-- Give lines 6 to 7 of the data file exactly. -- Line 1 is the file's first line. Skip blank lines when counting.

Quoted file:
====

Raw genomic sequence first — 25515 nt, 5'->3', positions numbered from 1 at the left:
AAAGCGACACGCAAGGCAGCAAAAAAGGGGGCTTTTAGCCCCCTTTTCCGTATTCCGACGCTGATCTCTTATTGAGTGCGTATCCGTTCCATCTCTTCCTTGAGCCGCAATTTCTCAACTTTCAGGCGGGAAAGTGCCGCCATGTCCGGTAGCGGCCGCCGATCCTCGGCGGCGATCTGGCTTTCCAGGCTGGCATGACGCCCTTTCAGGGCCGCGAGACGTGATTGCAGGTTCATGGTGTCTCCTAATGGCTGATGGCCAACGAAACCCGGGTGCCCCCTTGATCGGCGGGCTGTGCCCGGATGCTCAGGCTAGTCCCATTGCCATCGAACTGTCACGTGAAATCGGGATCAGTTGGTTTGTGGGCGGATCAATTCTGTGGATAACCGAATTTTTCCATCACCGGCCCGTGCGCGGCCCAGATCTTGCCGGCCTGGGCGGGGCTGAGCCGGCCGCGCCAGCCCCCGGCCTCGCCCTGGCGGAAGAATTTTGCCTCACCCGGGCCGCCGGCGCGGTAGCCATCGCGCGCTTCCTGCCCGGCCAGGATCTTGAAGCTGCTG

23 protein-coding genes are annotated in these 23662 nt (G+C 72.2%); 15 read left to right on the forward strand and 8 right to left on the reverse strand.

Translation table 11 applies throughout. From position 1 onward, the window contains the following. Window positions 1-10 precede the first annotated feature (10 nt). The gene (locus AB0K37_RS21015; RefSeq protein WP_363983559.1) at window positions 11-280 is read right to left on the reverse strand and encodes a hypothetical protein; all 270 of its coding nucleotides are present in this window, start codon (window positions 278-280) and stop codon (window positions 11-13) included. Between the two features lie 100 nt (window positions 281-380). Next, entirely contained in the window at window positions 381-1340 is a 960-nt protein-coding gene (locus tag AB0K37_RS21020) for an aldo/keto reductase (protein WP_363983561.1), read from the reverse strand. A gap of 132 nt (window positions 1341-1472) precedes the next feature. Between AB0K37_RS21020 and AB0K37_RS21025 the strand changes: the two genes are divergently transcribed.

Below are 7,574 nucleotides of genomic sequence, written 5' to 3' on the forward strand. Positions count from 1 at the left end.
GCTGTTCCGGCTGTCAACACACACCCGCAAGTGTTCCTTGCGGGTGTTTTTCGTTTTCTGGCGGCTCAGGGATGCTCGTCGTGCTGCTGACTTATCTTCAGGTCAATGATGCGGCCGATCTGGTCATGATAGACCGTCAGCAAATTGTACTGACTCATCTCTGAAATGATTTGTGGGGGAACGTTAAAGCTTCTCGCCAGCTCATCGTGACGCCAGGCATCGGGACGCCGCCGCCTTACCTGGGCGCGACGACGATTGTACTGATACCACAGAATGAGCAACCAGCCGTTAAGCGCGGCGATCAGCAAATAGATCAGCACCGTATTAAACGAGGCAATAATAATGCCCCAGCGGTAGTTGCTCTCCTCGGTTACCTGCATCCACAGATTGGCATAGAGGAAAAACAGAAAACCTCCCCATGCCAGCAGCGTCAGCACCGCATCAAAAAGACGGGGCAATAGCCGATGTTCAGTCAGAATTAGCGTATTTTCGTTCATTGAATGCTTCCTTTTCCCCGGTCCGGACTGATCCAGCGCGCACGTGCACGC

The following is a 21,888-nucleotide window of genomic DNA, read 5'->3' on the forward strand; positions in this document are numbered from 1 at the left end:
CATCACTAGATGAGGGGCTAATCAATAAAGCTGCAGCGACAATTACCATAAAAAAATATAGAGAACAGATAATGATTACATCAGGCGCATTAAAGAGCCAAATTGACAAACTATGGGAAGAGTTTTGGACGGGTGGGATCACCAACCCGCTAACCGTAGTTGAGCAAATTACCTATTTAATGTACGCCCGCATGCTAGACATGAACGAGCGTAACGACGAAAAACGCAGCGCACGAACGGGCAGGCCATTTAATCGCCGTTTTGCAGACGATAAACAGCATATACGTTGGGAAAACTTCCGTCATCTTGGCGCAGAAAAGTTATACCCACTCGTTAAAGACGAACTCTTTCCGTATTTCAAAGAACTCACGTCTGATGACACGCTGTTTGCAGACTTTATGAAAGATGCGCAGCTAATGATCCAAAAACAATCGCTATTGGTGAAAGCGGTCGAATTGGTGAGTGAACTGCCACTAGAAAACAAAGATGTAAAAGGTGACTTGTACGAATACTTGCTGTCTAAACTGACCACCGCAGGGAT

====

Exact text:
GCTGTTCCGGCTGTCAACACACACCCGCAAGTGTTCCTTGCGGGTGTTTTTCGTTTTCTGGCGGCTCAGGGATGCTCGTCGTGCTGCTGACTTATCTTCAGGTCAATGATGCGGCCGATCTGGTCATGATAGACCGTCAGCAAATTGTACTGACTCATCTCTGAAATGATTTGTGGGGGAACGTTAAAGCTTCTCGCCAGCTCATCGTGACGCCAGGCATCGGGACGCCGCCGCCTTACCTGGGCGCGACGACGATTGTACTGATACCACAGAATGAGCAACCAGCCGTTAAGCGCGGCGATCAGCAAATAGATCAGCACCGTATTAAACGAGGCAATAATAATGCCCCAGCGGTAGTTGCTCTCCTCGGTTACCTGCATCCACAGATTGGCATAGAGGAAAAACAGAAAACCTCCCCATGCCAGCAGCGTCAGCACCGCATCAAAAAGACGGGGCAATAGCCGATGTTCAGTCAGAATTAGCGTATTTTCGTTCATTGAATGCTTCCTTTTCCCCGGTCCGGACTGATCCAGCGCGCACGTGCACGC

The following is a 21,888-nucleotide window of genomic DNA, read 5'->3' on the forward strand; positions in this document are numbered from 1 at the left end: